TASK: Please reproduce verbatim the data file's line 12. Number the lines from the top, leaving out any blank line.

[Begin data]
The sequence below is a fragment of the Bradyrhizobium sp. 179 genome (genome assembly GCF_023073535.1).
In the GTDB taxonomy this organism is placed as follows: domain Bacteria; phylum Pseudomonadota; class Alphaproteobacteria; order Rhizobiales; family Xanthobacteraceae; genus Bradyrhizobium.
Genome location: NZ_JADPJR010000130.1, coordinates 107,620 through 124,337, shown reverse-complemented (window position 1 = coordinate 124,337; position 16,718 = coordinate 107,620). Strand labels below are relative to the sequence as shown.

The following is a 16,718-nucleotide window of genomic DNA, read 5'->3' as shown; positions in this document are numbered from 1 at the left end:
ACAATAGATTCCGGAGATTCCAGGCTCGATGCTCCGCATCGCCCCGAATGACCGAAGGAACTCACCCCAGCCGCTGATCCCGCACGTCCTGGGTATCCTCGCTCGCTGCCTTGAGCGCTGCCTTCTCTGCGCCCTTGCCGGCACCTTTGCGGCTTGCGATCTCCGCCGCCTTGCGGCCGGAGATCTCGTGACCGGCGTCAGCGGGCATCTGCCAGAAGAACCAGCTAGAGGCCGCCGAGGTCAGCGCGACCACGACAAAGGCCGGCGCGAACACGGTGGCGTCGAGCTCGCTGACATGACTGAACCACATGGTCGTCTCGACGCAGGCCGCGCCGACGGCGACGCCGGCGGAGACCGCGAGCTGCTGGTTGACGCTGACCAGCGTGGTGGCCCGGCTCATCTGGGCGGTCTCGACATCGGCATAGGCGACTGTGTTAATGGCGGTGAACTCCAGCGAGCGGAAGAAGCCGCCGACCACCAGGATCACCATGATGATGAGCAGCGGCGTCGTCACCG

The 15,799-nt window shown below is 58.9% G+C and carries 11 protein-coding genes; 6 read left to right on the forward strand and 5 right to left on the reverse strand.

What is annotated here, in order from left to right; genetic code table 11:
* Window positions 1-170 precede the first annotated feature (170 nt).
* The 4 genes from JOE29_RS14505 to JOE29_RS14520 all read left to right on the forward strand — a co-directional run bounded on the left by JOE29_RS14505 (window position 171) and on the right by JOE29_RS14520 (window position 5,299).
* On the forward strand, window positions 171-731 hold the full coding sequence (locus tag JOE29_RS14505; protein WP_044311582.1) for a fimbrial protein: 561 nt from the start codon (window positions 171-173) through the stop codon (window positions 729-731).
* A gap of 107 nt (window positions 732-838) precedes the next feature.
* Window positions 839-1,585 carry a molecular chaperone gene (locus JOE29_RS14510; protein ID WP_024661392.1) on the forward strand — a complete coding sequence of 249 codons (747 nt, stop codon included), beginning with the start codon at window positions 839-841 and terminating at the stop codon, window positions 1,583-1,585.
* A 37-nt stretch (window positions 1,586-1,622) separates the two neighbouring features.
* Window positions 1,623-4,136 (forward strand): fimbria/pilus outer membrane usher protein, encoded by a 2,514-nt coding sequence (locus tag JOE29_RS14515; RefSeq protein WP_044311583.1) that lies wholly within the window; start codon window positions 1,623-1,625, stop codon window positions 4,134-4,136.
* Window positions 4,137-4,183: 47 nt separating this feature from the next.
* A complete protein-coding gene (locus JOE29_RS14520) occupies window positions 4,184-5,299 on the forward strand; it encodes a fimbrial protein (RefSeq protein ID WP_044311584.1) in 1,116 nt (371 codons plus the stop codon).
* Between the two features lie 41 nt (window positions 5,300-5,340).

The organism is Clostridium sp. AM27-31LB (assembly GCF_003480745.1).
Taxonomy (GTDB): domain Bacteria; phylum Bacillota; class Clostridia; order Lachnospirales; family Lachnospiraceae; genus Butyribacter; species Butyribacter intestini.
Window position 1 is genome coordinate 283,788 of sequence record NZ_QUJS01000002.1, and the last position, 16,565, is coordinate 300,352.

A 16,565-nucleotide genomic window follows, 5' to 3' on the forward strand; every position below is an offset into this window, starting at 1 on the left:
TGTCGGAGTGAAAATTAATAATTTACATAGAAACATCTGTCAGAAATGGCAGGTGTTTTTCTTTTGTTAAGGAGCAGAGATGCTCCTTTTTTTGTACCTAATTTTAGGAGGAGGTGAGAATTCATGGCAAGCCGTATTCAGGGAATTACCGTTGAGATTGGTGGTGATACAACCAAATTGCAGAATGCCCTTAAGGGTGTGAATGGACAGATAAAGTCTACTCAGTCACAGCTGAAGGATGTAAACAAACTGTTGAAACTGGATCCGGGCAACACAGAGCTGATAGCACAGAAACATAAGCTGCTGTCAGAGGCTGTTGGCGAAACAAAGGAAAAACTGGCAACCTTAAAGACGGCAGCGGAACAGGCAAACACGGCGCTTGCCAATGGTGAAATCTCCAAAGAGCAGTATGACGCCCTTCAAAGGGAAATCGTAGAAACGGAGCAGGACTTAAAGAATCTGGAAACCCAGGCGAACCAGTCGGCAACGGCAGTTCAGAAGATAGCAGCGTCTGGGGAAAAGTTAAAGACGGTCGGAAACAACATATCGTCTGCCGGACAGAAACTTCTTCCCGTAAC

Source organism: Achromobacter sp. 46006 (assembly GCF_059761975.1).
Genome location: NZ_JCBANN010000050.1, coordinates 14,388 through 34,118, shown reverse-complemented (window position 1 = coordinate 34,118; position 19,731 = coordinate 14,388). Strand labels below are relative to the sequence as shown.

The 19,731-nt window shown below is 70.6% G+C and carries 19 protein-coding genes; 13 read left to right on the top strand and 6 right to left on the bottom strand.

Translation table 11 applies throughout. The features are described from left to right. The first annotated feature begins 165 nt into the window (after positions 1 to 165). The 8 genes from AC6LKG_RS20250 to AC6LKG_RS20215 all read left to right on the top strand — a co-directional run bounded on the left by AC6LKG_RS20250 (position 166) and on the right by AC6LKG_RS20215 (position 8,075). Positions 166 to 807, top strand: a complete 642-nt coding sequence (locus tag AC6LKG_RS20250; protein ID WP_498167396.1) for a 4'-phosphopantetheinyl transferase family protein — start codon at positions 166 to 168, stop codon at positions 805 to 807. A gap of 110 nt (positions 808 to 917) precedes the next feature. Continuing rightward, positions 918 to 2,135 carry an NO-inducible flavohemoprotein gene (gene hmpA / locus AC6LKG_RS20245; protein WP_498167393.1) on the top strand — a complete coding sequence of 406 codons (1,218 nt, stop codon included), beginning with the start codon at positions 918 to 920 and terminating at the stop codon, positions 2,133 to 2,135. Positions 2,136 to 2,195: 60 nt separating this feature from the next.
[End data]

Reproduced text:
* Window positions 839-1,585 carry a molecular chaperone gene (locus JOE29_RS14510; protein ID WP_024661392.1) on the forward strand — a complete coding sequence of 249 codons (747 nt, stop codon included), beginning with the start codon at window positions 839-841 and terminating at the stop codon, window positions 1,583-1,585.